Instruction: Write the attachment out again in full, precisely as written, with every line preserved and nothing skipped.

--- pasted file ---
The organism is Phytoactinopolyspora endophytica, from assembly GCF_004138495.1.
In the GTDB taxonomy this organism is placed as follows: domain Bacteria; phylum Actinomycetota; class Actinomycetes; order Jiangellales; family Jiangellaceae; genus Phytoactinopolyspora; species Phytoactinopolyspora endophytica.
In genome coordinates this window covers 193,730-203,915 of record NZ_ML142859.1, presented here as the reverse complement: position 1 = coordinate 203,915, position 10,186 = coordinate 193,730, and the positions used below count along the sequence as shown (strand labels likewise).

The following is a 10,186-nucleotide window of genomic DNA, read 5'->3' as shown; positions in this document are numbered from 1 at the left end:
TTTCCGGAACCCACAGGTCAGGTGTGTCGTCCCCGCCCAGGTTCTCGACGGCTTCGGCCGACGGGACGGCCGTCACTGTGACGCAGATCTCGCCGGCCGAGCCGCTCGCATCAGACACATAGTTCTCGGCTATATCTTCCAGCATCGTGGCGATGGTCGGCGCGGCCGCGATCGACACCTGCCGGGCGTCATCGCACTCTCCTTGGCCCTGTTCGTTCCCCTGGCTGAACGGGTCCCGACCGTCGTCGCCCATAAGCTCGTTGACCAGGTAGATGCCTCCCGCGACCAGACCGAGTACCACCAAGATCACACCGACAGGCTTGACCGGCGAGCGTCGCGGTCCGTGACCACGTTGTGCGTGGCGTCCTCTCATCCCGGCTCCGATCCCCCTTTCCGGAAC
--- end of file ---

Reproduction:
The organism is Phytoactinopolyspora endophytica, from assembly GCF_004138495.1.
In the GTDB taxonomy this organism is placed as follows: domain Bacteria; phylum Actinomycetota; class Actinomycetes; order Jiangellales; family Jiangellaceae; genus Phytoactinopolyspora; species Phytoactinopolyspora endophytica.
In genome coordinates this window covers 193,730-203,915 of record NZ_ML142859.1, presented here as the reverse complement: position 1 = coordinate 203,915, position 10,186 = coordinate 193,730, and the positions used below count along the sequence as shown (strand labels likewise).

The following is a 10,186-nucleotide window of genomic DNA, read 5'->3' as shown; positions in this document are numbered from 1 at the left end:
TTTCCGGAACCCACAGGTCAGGTGTGTCGTCCCCGCCCAGGTTCTCGACGGCTTCGGCCGACGGGACGGCCGTCACTGTGACGCAGATCTCGCCGGCCGAGCCGCTCGCATCAGACACATAGTTCTCGGCTATATCTTCCAGCATCGTGGCGATGGTCGGCGCGGCCGCGATCGACACCTGCCGGGCGTCATCGCACTCTCCTTGGCCCTGTTCGTTCCCCTGGCTGAACGGGTCCCGACCGTCGTCGCCCATAAGCTCGTTGACCAGGTAGATGCCTCCCGCGACCAGACCGAGTACCACCAAGATCACACCGACAGGCTTGACCGGCGAGCGTCGCGGTCCGTGACCACGTTGTGCGTGGCGTCCTCTCATCCCGGCTCCGATCCCCCTTTCCGGAAC